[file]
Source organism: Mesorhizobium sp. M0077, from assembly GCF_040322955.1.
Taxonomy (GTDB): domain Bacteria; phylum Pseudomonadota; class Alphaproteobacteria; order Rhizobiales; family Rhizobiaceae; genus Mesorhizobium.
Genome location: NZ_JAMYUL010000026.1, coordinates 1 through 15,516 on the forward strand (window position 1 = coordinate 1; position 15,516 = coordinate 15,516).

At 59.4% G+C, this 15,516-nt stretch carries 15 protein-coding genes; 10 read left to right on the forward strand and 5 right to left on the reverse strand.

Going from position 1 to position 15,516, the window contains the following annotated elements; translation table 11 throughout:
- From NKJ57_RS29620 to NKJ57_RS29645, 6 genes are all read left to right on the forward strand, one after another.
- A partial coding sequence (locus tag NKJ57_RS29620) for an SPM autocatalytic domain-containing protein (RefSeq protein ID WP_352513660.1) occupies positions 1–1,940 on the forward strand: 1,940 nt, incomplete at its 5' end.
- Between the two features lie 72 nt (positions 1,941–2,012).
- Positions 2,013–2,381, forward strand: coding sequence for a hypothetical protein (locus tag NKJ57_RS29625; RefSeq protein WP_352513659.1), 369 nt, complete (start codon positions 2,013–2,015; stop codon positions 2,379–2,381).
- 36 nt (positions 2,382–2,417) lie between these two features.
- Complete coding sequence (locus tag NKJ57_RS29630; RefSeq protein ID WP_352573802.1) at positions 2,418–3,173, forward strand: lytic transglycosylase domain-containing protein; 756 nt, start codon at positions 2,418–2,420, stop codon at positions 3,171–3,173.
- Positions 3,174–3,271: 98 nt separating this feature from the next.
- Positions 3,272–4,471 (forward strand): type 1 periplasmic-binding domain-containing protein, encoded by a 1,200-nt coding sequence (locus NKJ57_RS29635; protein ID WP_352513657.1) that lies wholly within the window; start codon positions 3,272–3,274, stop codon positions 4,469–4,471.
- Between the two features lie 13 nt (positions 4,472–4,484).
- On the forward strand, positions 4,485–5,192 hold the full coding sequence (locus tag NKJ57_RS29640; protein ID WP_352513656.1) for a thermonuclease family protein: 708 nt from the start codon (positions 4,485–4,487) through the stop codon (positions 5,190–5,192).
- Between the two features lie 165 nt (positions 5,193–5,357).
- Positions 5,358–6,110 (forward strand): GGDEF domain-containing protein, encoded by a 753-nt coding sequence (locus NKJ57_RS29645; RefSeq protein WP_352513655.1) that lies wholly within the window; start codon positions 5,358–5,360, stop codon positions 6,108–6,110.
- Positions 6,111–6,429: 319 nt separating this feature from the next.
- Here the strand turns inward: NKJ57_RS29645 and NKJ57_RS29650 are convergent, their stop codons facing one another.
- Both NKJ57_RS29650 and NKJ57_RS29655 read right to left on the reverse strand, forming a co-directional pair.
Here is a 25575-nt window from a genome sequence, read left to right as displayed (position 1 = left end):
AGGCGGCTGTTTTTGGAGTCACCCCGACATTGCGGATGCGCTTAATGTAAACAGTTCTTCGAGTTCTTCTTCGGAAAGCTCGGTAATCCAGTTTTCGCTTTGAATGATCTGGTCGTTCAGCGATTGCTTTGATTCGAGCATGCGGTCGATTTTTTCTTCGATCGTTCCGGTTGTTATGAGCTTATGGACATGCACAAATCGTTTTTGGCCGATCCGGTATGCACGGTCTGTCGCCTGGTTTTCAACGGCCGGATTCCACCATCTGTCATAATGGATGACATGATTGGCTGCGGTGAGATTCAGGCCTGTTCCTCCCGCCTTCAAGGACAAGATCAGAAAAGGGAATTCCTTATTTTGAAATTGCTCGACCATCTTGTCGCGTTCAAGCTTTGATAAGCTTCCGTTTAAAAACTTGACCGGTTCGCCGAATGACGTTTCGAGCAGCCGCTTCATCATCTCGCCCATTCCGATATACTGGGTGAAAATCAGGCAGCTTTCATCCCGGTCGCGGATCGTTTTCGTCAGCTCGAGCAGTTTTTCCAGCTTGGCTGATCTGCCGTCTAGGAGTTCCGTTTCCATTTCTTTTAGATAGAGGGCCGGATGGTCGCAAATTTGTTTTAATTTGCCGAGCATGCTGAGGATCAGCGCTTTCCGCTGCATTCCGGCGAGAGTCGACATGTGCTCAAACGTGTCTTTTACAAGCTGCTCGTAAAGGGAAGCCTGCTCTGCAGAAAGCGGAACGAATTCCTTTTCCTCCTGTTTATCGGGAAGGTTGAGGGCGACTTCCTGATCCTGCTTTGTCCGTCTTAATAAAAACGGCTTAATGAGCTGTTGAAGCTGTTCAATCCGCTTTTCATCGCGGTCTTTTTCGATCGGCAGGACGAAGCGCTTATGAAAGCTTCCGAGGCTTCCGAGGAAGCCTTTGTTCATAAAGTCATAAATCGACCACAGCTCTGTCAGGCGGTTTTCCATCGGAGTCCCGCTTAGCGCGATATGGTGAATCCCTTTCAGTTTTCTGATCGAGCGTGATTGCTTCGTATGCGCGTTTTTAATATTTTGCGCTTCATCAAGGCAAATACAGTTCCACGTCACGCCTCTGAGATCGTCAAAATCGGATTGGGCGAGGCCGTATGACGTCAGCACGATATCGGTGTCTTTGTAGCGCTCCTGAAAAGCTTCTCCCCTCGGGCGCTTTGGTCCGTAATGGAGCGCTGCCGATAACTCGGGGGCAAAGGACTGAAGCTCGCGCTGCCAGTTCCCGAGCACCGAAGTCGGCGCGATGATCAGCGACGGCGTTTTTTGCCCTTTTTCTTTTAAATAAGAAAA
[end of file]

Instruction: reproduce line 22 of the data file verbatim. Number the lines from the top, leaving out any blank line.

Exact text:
AGGCGGCTGTTTTTGGAGTCACCCCGACATTGCGGATGCGCTTAATGTAAACAGTTCTTCGAGTTCTTCTTCGGAAAGCTCGGTAATCCAGTTTTCGCTTTGAATGATCTGGTCGTTCAGCGATTGCTTTGATTCGAGCATGCGGTCGATTTTTTCTTCGATCGTTCCGGTTGTTATGAGCTTATGGACATGCACAAATCGTTTTTGGCCGATCCGGTATGCACGGTCTGTCGCCTGGTTTTCAACGGCCGGATTCCACCATCTGTCATAATGGATGACATGATTGGCTGCGGTGAGATTCAGGCCTGTTCCTCCCGCCTTCAAGGACAAGATCAGAAAAGGGAATTCCTTATTTTGAAATTGCTCGACCATCTTGTCGCGTTCAAGCTTTGATAAGCTTCCGTTTAAAAACTTGACCGGTTCGCCGAATGACGTTTCGAGCAGCCGCTTCATCATCTCGCCCATTCCGATATACTGGGTGAAAATCAGGCAGCTTTCATCCCGGTCGCGGATCGTTTTCGTCAGCTCGAGCAGTTTTTCCAGCTTGGCTGATCTGCCGTCTAGGAGTTCCGTTTCCATTTCTTTTAGATAGAGGGCCGGATGGTCGCAAATTTGTTTTAATTTGCCGAGCATGCTGAGGATCAGCGCTTTCCGCTGCATTCCGGCGAGAGTCGACATGTGCTCAAACGTGTCTTTTACAAGCTGCTCGTAAAGGGAAGCCTGCTCTGCAGAAAGCGGAACGAATTCCTTTTCCTCCTGTTTATCGGGAAGGTTGAGGGCGACTTCCTGATCCTGCTTTGTCCGTCTTAATAAAAACGGCTTAATGAGCTGTTGAAGCTGTTCAATCCGCTTTTCATCGCGGTCTTTTTCGATCGGCAGGACGAAGCGCTTATGAAAGCTTCCGAGGCTTCCGAGGAAGCCTTTGTTCATAAAGTCATAAATCGACCACAGCTCTGTCAGGCGGTTTTCCATCGGAGTCCCGCTTAGCGCGATATGGTGAATCCCTTTCAGTTTTCTGATCGAGCGTGATTGCTTCGTATGCGCGTTTTTAATATTTTGCGCTTCATCAAGGCAAATACAGTTCCACGTCACGCCTCTGAGATCGTCAAAATCGGATTGGGCGAGGCCGTATGACGTCAGCACGATATCGGTGTCTTTGTAGCGCTCCTGAAAAGCTTCTCCCCTCGGGCGCTTTGGTCCGTAATGGAGCGCTGCCGATAACTCGGGGGCAAAGGACTGAAGCTCGCGCTGCCAGTTCCCGAGCACCGAAGTCGGCGCGATGATCAGCGACGGCGTTTTTTGCCCTTTTTCTTTTAAATAAGAAAA